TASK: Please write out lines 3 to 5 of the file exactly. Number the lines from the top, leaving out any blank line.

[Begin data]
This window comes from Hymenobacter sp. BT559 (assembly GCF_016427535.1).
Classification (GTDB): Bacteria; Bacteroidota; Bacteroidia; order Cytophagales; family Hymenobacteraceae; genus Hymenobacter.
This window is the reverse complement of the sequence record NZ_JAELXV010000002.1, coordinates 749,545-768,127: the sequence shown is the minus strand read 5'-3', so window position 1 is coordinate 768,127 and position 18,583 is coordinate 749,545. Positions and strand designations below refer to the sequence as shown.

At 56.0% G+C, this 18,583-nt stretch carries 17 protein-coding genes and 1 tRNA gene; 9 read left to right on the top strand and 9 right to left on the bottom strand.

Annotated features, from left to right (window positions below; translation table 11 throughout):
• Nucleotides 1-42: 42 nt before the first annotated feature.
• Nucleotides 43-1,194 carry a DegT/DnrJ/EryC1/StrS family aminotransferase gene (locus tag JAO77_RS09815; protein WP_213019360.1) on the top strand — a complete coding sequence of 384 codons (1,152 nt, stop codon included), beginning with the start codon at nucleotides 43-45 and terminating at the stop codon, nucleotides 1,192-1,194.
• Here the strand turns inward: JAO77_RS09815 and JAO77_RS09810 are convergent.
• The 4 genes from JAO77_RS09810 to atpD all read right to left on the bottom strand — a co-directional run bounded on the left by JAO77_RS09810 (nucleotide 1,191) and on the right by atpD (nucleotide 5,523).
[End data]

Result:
This window is the reverse complement of the sequence record NZ_JAELXV010000002.1, coordinates 749,545-768,127: the sequence shown is the minus strand read 5'-3', so window position 1 is coordinate 768,127 and position 18,583 is coordinate 749,545. Positions and strand designations below refer to the sequence as shown.

At 56.0% G+C, this 18,583-nt stretch carries 17 protein-coding genes and 1 tRNA gene; 9 read left to right on the top strand and 9 right to left on the bottom strand.

Annotated features, from left to right (window positions below; translation table 11 throughout):